Science Says, What's Happening

Saved by The Marx Brothers and Oak Trees

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I am not shy about telling friends who voted for Donald Trump that I think the president is a clown. Many of them agree Trump is a clown, too, but they argue that he’s a better clown than the clown I voted for. We try to be civil with one another.

What a mess.

I worry about what I can do to be a better gardener and citizen.   I can take better care of my garden, but I can’t battle the president on all fronts, nor even most of them.

There is no reason to think the president has any interest in gardening. And he has tweeted, “This very expensive GLOBAL WARMING bullshit has got to stop.”

We are at odds.

I’ve been planting small oak (Quercus lyrata) trees and watching Marx Brothers movies with my ten-year-old granddaughter. These diversions take a little edge off the insurgent political chaos. I love planting trees, and we need a few laughs.

I started the oak trees from acorns. These little one-year-old trees are easier to plant and a lot less expensive than larger container, or balled and burlapped, trees. A heartbreaking percentage will get grazed to the nubbin or rutted by deer. Or they will succumb the first few years to drought or perhaps to my own carelessness.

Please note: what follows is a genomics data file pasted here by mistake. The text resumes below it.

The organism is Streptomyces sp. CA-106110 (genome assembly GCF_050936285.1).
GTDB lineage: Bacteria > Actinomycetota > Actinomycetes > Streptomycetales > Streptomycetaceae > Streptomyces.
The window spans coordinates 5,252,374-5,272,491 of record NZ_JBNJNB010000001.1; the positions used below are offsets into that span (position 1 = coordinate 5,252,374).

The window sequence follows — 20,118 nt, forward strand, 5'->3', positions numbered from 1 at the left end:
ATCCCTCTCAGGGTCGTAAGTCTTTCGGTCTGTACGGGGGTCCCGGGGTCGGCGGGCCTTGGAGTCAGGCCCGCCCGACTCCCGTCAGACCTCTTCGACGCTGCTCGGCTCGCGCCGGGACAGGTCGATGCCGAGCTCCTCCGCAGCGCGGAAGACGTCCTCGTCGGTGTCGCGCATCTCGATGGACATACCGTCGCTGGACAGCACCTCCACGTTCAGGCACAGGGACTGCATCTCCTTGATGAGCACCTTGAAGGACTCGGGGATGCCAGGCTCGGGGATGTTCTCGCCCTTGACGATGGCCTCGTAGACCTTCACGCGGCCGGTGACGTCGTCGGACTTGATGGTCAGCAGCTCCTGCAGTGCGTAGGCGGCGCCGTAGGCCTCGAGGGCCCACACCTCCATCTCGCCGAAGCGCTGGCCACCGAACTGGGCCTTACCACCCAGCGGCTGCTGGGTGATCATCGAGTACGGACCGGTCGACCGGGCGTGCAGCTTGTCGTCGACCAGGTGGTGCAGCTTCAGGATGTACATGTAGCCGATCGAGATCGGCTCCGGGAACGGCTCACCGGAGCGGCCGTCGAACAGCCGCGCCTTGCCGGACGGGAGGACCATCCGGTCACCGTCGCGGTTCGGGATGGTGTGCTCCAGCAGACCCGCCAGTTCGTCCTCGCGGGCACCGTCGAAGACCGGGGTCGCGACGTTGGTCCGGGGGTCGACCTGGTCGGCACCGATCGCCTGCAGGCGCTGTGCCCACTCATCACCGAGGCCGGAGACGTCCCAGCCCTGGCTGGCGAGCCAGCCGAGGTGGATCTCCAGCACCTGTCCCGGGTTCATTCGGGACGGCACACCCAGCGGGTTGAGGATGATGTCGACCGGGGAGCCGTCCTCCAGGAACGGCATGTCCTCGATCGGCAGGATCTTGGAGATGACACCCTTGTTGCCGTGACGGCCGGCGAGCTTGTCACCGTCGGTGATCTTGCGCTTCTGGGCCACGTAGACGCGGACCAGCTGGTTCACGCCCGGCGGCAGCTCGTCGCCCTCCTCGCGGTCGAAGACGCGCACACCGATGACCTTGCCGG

I’m hoping I can eventually establish two hundred trees—reforestation on a tiny scale. What did you expect? I’ll be sixty-six this year. I’m waiting on my first Social Security check.

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I have decided to focus on our farm and garden—and environmental issues. I’ve been an active gardener for over 40 years. I think I’ve been a good earth steward, yet I haven’t been involved in environmental politics. Unlike with the social security, I’m not waiting around for this one anymore.

Rose and I installed a solar system on our farm in Salvisa last year. My business friends—Republicans and Democrats— argue that the cost doesn’t make economic sense. It makes do-gooder sense to me. You don’t have to float a barge down the Ohio River to get coal to the power plant. We’re not entirely off the grid. I understand the current need for fossil fuels; still, it feels good to have a power station in my back yard.